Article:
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This article was published 6/11/2020 (224 days ago), so information in it may no longer be current.
A Transcona-based construction company is looking to help homeowners age in place.
"There is a growing trend across Canada for our seniors to live at home as they age" said Michael Reimer, owner of Vulcan Construction. "This trend was well established prior to COVID-19 and the alarming news coming out of our personal care homes and retirement living centres will only encourage people to want to stay home longer."
A former paramedic, Reimer has been working in the real estate and construction industry for nearly a decade. In October, the Transcona resident was certified as an "aging in place specialist" by the National Association of Home Builders.
"I saw the need (for aging in place) first as a paramedic from a completely different perspective," Reimer said. "Responding to 65-and-over calls for people in their own homes is a large majority of what I did."
Not only does the certification allow him to expand his business, but also to provide peace of mind to his clients.
"People with mobility issues can live in their own home for a long time if they’re equipped with the right supports," Reimer said.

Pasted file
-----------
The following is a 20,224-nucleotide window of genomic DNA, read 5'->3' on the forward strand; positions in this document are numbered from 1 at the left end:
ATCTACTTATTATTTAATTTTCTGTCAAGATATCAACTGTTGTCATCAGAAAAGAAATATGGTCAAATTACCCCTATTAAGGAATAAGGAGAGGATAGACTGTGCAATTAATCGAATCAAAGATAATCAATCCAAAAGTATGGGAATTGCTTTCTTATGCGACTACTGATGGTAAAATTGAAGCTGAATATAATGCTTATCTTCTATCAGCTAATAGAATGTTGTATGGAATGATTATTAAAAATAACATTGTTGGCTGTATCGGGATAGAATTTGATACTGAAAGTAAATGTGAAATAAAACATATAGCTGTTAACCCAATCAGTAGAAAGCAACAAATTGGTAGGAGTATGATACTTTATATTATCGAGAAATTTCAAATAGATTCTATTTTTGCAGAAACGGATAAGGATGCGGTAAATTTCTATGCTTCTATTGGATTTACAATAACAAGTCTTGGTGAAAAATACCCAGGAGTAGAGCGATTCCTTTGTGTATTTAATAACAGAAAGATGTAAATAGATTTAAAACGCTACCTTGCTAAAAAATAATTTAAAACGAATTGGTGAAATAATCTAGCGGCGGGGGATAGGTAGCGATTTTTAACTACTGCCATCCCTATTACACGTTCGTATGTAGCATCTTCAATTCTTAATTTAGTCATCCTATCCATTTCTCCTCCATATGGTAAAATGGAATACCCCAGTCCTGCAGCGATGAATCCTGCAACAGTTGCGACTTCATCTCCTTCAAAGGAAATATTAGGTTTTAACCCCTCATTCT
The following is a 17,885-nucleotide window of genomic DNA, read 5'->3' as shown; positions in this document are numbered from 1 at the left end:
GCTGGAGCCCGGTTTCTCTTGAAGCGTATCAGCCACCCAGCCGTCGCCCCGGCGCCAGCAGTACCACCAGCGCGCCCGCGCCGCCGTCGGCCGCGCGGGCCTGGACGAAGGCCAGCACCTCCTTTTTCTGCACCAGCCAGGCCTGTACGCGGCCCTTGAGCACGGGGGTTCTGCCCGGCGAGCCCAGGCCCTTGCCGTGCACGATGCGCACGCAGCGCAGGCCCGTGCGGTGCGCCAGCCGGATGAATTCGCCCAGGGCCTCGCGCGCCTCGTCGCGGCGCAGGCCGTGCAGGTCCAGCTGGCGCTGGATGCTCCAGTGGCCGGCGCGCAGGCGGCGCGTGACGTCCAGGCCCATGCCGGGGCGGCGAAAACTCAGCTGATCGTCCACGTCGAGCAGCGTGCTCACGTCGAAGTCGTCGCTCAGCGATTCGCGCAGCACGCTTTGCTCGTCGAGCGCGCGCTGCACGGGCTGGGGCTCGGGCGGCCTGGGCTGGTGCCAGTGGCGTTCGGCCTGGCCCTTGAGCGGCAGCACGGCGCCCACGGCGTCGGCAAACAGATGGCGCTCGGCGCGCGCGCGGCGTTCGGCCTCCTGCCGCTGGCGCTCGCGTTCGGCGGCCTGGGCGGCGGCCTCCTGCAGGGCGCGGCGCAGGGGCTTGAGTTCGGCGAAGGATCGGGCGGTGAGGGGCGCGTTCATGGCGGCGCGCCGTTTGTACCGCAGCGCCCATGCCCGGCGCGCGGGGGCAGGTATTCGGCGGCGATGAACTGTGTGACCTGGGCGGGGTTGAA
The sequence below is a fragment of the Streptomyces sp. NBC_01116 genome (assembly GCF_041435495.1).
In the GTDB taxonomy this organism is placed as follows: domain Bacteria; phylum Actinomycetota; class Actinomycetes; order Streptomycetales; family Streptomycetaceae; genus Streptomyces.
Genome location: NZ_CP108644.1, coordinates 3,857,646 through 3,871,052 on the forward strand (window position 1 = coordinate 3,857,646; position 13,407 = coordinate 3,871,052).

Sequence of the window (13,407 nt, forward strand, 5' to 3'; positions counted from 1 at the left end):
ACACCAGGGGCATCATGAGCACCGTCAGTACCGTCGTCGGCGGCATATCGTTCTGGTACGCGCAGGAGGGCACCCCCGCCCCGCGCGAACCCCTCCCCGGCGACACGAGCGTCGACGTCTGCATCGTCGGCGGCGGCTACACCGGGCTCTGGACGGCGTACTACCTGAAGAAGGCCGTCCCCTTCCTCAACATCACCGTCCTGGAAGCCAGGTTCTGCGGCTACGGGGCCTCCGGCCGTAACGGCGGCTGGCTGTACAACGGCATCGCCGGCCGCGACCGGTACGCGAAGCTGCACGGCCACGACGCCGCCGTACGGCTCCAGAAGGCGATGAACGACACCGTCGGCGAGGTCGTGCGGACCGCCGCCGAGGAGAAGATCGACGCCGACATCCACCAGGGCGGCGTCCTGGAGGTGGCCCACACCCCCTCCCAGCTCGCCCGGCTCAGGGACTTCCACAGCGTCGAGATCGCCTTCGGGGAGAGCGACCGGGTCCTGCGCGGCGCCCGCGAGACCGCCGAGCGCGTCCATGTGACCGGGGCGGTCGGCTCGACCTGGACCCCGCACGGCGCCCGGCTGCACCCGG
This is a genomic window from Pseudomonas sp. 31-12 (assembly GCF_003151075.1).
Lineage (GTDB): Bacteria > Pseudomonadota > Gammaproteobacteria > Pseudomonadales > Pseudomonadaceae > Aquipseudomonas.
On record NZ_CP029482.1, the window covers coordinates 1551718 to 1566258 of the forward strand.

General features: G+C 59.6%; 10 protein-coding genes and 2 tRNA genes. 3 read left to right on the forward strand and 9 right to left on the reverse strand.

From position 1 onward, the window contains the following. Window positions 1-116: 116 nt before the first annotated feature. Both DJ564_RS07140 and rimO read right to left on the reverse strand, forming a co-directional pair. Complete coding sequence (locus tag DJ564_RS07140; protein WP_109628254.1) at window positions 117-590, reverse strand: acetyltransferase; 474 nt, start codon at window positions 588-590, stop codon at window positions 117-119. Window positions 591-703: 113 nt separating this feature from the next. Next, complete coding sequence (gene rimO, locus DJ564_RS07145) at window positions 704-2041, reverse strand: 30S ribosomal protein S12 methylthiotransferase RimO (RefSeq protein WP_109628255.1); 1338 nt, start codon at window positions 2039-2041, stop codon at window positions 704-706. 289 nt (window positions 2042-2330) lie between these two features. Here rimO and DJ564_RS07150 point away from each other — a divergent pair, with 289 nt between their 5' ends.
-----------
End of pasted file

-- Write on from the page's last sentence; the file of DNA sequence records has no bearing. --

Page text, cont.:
With baby boomers and even Gen Xers beginning to need more support as they age, Reimer believes that aging in place is set to become a big priority for homeowners of those demographics.
"Personal care homes can’t handle the demand," Reimer said, noting that many people also don’t want to move into a personal care home if they can help it.
Homebuilders are already noting the demand for multigenerational housing, Reimer said.
"The secondary suite program I think has been a big success, which really opened the doors to proper, functional multigenerational homes," Reimer said. "That’s a trend you see across the country"
Safety and comfort are the two primary concerns raised by clients looking to renovate their existing homes so that they can age in place, Reimer noted.
"That’s what I hear people talking about the most," he said.
According to Reimer, the most popular, and economical, improvement for aging in place is the bathroom.
"It’s a necessity," he said. "When you need to shower or use the washroom, you need to be able to do that alone."
Options range from adding grab bars or seats to completely removing the bathtub and replacing it with "beach entry" showers that don’t require stepping over a slippery lip.
"We have a solution that will work for your budget," Reimer said. "We can work with whatever, whether that’s making it easier to get into the tub rather than removing the tub."
For more information, visit www.vulcanconstruction.ca or call 204-816-8699.
The Herald community journalist
Sheldon Birnie is the reporter/photographer for The Herald. The author of Missing Like Teeth: An Oral History of Winnipeg Underground Rock (1990-2001), his writing has appeared in journals and online platforms across Canada, the U.S. and the U.K. A husband and father of two young children, Sheldon enjoys playing guitar and rec hockey when he can find the time. Email him at firstname.lastname@example.org Call him at 204-697-7112